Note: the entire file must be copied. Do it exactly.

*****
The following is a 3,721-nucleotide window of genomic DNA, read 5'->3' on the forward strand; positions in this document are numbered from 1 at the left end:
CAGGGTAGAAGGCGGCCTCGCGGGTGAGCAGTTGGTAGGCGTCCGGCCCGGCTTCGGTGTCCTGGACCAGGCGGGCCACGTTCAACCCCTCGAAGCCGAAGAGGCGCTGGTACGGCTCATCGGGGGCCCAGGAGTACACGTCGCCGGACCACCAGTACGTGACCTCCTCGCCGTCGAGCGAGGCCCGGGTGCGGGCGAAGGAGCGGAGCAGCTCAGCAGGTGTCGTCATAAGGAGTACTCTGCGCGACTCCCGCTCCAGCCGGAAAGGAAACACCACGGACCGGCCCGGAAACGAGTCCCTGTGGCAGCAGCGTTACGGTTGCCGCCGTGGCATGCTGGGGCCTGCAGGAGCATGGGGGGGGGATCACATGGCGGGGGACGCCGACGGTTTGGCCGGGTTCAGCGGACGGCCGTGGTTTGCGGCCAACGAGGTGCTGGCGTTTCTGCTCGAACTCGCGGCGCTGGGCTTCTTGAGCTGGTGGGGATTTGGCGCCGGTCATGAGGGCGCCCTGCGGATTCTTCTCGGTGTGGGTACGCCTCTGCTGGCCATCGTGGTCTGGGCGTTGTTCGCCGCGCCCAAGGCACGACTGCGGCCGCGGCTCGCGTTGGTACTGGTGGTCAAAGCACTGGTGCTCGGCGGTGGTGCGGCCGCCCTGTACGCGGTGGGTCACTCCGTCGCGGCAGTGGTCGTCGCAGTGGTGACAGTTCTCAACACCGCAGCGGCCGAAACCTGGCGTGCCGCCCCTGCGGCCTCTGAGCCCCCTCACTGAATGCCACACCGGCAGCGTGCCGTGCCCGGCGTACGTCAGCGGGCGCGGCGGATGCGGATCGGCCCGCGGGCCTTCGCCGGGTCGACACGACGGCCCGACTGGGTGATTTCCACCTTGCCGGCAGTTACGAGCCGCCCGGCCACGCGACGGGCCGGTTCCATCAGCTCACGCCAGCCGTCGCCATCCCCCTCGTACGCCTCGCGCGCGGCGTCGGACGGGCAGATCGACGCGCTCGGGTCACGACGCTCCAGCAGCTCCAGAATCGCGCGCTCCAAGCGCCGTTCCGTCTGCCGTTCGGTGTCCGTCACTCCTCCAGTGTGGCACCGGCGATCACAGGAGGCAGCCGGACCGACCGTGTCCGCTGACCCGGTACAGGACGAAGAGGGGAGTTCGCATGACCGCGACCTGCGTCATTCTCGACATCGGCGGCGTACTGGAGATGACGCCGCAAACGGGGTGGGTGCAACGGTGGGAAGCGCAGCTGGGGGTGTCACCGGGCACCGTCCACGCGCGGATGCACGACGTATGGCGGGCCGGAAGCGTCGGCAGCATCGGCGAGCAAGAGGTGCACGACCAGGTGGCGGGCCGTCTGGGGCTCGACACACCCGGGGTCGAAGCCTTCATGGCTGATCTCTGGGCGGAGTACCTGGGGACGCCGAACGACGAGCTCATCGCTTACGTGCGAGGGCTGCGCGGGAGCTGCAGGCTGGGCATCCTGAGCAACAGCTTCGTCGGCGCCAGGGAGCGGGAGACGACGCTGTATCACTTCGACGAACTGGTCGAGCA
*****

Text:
The following is a 3,721-nucleotide window of genomic DNA, read 5'->3' on the forward strand; positions in this document are numbered from 1 at the left end:
CAGGGTAGAAGGCGGCCTCGCGGGTGAGCAGTTGGTAGGCGTCCGGCCCGGCTTCGGTGTCCTGGACCAGGCGGGCCACGTTCAACCCCTCGAAGCCGAAGAGGCGCTGGTACGGCTCATCGGGGGCCCAGGAGTACACGTCGCCGGACCACCAGTACGTGACCTCCTCGCCGTCGAGCGAGGCCCGGGTGCGGGCGAAGGAGCGGAGCAGCTCAGCAGGTGTCGTCATAAGGAGTACTCTGCGCGACTCCCGCTCCAGCCGGAAAGGAAACACCACGGACCGGCCCGGAAACGAGTCCCTGTGGCAGCAGCGTTACGGTTGCCGCCGTGGCATGCTGGGGCCTGCAGGAGCATGGGGGGGGGATCACATGGCGGGGGACGCCGACGGTTTGGCCGGGTTCAGCGGACGGCCGTGGTTTGCGGCCAACGAGGTGCTGGCGTTTCTGCTCGAACTCGCGGCGCTGGGCTTCTTGAGCTGGTGGGGATTTGGCGCCGGTCATGAGGGCGCCCTGCGGATTCTTCTCGGTGTGGGTACGCCTCTGCTGGCCATCGTGGTCTGGGCGTTGTTCGCCGCGCCCAAGGCACGACTGCGGCCGCGGCTCGCGTTGGTACTGGTGGTCAAAGCACTGGTGCTCGGCGGTGGTGCGGCCGCCCTGTACGCGGTGGGTCACTCCGTCGCGGCAGTGGTCGTCGCAGTGGTGACAGTTCTCAACACCGCAGCGGCCGAAACCTGGCGTGCCGCCCCTGCGGCCTCTGAGCCCCCTCACTGAATGCCACACCGGCAGCGTGCCGTGCCCGGCGTACGTCAGCGGGCGCGGCGGATGCGGATCGGCCCGCGGGCCTTCGCCGGGTCGACACGACGGCCCGACTGGGTGATTTCCACCTTGCCGGCAGTTACGAGCCGCCCGGCCACGCGACGGGCCGGTTCCATCAGCTCACGCCAGCCGTCGCCATCCCCCTCGTACGCCTCGCGCGCGGCGTCGGACGGGCAGATCGACGCGCTCGGGTCACGACGCTCCAGCAGCTCCAGAATCGCGCGCTCCAAGCGCCGTTCCGTCTGCCGTTCGGTGTCCGTCACTCCTCCAGTGTGGCACCGGCGATCACAGGAGGCAGCCGGACCGACCGTGTCCGCTGACCCGGTACAGGACGAAGAGGGGAGTTCGCATGACCGCGACCTGCGTCATTCTCGACATCGGCGGCGTACTGGAGATGACGCCGCAAACGGGGTGGGTGCAACGGTGGGAAGCGCAGCTGGGGGTGTCACCGGGCACCGTCCACGCGCGGATGCACGACGTATGGCGGGCCGGAAGCGTCGGCAGCATCGGCGAGCAAGAGGTGCACGACCAGGTGGCGGGCCGTCTGGGGCTCGACACACCCGGGGTCGAAGCCTTCATGGCTGATCTCTGGGCGGAGTACCTGGGGACGCCGAACGACGAGCTCATCGCTTACGTGCGAGGGCTGCGCGGGAGCTGCAGGCTGGGCATCCTGAGCAACAGCTTCGTCGGCGCCAGGGAGCGGGAGACGACGCTGTATCACTTCGACGAACTGGTCGAGCA